ACR Codes: 7.1
Meckel's diverticula occur in 1-3% of the general population; however, 80% of symptomatic diverticula present before the age of 10 years. They are congenital, true diverticula that contain all layers of the bowel wall. Ectopic gastric mucosa is found in the majority of Meckel's diverticula that have bled, this being the most frequent clinical presentation in adults. Before the introduction of enteroclysis it was unusual to identify a Meckel's diverticulum by barium radiology. Even with enteroclysis a thorough compression study of the distal 5 feet of ileum is required for their demonstration, both in the single contrast phase and during distention with methylcellulose. A Meckel's isotope scan which is a very useful diagnostic procedure in children, is less reliable in adults and, if negative, may have to be supplemented by a small bowel enema.
FURTHER CASE EXAMPLES: An alternative pattern at the origin of a Meckel's diverticulum is shown on Film .2; the saccular diverticulum arises by a narrow neck (arrow), as always from the antimesenteric border of the distal ileum.
An increased incidence of Meckel's diverticula has been suggested in patients with Crohn's disease. This is not a true increase, however; separation of distal ileal loops by the inflammatory process in Crohn's disease allows an easier identification of the diverticulum. Film .3 demonstrates a Meckel's diverticulum (arrows) in a patient with Crohn's disease of the distal ileum (broad arrows) by a small bowel meal, a method that will only rarely identify this lesion in otherwise normal small bowel.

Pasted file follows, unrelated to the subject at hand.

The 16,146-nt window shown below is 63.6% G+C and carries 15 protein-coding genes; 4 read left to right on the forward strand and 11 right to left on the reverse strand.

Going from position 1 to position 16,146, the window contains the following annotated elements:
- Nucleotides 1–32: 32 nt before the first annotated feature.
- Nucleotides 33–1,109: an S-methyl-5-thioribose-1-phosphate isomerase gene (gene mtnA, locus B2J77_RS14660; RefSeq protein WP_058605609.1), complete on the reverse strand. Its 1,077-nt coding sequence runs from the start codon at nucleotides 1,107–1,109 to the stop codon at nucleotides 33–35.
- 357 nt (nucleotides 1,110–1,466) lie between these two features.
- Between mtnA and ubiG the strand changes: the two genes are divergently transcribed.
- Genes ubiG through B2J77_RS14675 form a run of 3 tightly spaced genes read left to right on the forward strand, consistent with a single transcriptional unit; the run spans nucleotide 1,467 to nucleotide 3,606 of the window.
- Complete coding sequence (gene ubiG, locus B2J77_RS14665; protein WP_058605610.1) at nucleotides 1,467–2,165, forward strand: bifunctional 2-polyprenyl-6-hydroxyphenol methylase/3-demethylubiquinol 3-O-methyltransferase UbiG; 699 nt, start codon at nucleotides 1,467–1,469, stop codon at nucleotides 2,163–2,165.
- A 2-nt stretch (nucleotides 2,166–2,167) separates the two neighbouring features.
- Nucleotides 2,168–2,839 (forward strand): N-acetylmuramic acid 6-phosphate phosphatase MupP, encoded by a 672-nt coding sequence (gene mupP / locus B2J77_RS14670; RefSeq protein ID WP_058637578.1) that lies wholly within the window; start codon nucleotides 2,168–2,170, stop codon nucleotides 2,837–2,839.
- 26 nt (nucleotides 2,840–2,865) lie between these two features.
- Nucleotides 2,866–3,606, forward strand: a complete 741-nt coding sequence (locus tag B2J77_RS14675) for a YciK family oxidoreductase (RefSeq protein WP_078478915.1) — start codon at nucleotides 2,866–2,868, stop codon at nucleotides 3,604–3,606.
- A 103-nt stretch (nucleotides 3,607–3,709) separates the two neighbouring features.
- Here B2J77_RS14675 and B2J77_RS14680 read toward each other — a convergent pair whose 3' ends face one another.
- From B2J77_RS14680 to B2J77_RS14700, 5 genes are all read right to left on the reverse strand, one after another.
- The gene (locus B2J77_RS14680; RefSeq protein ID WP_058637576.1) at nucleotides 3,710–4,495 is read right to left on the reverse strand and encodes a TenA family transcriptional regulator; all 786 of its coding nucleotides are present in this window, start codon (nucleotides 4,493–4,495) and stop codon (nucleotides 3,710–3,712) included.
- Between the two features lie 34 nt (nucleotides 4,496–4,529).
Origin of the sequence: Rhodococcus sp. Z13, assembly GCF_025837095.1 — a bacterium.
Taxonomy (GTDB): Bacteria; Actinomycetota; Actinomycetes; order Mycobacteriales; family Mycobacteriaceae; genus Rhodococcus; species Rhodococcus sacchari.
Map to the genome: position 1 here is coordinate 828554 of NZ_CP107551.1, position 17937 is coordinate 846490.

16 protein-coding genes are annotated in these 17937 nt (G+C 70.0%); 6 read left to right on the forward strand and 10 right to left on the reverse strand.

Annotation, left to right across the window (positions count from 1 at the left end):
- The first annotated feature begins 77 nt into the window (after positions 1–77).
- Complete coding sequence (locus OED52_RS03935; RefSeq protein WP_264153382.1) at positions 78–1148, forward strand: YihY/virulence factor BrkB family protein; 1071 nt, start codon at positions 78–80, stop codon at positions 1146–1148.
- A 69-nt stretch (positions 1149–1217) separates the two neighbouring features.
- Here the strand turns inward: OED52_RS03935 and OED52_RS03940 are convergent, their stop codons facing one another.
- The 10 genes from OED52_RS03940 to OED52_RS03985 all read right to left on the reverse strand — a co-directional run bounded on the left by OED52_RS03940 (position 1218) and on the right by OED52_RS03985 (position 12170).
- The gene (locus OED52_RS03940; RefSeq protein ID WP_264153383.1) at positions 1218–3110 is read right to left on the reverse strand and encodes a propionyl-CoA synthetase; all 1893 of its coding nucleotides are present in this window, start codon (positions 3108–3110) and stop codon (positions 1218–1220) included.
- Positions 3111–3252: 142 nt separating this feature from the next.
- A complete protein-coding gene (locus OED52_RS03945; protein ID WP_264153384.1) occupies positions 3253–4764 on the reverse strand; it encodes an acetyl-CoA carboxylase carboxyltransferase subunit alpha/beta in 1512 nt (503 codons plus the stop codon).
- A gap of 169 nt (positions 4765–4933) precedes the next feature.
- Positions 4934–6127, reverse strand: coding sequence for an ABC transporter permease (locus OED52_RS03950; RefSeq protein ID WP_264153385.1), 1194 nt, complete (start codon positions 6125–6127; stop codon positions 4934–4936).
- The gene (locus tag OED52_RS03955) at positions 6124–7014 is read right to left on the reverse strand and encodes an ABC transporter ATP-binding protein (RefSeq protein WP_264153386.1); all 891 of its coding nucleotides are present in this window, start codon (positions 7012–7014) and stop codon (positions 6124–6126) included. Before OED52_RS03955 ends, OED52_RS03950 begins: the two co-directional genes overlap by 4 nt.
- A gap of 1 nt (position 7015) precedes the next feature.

A superior mesenteric arteriogram is included, mainly to draw attention to the vascular anatomy of this congenital structure. Film .4 demonstrates the arterial phase and outlines the vitelline artery (dots) in its straight course across normal branches to the small bowel; the wall of the diverticulum opacifies slightly; there is more intensive uptake of dye by the ectopic gastric mucosa (arrows). Film .5 represents the venous phase and outlines the vitelline vein (dots).
Film .6 is an isotope scan using 99m technetium pertechnetate which accumulates in the ectopic gastric mucosa that is very likely to be present in a Meckel's diverticulum if a patient has bled. The diverticulum shows activity (arrow) before the urinary bladder and continues to be seen above and separate from the bladder (lower arrow). Surgery confirmed the Meckel's diverticulum in this child.